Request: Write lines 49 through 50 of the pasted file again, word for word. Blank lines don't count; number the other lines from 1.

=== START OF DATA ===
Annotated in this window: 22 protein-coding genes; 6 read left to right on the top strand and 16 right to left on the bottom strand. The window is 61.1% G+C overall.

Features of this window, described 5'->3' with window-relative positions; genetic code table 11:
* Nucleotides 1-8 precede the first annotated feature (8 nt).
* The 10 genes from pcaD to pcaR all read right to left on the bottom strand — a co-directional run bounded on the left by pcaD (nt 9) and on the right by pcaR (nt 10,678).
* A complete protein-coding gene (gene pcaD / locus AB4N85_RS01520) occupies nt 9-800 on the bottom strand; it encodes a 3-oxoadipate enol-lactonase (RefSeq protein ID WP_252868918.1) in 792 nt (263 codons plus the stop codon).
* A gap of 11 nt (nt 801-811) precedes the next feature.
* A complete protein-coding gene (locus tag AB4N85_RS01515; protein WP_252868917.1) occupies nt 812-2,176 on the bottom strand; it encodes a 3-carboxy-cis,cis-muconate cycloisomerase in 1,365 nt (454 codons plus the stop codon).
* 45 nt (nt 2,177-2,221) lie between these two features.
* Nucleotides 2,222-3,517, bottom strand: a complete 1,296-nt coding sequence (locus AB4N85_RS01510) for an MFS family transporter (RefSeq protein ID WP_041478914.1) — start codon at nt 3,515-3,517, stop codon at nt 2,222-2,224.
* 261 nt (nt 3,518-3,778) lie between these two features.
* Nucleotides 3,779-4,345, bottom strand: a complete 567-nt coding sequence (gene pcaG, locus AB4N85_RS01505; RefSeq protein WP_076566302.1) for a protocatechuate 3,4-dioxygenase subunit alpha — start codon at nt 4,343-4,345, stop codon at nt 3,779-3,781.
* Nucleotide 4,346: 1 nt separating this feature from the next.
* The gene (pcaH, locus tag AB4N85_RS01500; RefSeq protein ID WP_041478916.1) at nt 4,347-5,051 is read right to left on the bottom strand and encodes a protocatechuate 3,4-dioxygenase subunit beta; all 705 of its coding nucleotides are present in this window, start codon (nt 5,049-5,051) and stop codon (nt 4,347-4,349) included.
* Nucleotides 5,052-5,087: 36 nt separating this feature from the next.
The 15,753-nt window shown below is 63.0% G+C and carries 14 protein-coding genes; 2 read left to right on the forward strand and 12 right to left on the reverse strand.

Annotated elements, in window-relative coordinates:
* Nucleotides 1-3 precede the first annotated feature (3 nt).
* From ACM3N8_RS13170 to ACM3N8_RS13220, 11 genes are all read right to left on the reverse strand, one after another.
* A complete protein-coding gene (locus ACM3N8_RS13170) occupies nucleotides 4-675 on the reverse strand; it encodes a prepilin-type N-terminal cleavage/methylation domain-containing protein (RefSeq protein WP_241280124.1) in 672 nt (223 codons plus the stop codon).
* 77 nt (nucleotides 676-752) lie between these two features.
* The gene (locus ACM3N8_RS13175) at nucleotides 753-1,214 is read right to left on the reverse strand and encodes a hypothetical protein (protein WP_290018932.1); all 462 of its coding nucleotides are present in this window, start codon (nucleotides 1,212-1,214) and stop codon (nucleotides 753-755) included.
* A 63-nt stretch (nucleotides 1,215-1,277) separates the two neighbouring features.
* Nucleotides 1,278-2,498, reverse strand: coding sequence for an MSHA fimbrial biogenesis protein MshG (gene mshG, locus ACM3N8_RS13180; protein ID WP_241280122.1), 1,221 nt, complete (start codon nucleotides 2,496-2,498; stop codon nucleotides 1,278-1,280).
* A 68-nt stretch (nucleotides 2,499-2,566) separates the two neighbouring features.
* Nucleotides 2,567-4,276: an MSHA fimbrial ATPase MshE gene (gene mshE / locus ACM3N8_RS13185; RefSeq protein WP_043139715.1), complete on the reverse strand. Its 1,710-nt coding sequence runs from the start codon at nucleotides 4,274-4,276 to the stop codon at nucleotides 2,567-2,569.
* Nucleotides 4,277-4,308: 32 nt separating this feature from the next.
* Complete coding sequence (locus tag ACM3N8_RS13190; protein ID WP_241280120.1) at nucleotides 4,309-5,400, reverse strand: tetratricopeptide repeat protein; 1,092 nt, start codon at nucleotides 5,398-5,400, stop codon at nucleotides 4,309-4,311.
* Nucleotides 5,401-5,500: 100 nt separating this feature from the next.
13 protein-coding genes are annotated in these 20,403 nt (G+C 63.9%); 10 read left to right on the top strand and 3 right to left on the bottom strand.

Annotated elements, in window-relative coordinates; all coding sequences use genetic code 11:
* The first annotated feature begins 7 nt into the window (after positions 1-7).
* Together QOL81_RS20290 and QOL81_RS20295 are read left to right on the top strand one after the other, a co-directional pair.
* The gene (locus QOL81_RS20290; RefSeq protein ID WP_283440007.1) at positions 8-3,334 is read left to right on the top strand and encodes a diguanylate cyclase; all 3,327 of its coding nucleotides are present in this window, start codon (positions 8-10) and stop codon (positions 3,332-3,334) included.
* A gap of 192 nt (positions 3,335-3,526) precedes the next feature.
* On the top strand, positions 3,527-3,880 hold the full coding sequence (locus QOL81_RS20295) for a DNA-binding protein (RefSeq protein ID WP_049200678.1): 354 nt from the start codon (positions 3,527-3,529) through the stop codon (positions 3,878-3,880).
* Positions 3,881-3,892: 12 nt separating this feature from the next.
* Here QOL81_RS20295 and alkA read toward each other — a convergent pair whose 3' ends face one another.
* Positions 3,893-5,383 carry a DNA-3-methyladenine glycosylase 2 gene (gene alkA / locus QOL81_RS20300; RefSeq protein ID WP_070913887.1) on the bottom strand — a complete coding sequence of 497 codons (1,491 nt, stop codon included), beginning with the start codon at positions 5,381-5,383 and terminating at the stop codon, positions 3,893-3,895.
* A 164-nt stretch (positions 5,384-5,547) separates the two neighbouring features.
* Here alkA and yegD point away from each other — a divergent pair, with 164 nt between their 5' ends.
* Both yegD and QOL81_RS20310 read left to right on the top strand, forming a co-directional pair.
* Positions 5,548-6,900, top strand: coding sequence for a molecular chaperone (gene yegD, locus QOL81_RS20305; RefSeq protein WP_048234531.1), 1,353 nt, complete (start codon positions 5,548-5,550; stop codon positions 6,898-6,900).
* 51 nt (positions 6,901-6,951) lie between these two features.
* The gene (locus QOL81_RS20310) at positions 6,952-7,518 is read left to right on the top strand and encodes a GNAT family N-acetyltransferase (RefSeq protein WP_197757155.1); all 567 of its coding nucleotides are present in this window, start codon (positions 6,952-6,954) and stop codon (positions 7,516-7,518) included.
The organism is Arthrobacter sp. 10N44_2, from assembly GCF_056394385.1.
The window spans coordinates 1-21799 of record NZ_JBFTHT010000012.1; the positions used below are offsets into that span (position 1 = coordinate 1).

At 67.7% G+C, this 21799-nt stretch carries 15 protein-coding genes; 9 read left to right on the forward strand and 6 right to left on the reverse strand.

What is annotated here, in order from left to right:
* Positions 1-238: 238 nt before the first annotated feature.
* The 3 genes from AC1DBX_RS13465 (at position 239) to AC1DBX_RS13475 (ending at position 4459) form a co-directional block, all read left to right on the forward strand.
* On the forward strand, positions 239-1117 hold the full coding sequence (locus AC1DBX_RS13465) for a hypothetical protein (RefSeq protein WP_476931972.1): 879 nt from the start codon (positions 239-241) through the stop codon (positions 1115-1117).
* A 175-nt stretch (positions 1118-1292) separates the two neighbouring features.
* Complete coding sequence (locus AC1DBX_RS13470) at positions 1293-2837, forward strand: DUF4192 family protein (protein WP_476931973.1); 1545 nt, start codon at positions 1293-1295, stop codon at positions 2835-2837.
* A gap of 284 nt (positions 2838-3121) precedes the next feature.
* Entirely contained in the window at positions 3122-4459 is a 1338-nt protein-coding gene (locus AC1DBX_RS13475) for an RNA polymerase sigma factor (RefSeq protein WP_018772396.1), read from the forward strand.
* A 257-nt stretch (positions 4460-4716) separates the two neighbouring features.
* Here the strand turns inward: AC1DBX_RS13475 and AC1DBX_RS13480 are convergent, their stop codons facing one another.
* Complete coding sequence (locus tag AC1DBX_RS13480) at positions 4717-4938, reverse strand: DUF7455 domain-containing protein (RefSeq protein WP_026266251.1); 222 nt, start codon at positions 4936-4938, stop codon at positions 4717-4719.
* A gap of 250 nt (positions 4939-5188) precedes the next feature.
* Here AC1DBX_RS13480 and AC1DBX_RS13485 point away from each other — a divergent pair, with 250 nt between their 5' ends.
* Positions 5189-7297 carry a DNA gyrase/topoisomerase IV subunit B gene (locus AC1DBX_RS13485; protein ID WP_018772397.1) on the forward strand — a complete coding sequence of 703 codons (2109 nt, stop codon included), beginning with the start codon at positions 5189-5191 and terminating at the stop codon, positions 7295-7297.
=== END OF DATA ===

* Positions 1-238: 238 nt before the first annotated feature.
* The 3 genes from AC1DBX_RS13465 (at position 239) to AC1DBX_RS13475 (ending at position 4459) form a co-directional block, all read left to right on the forward strand.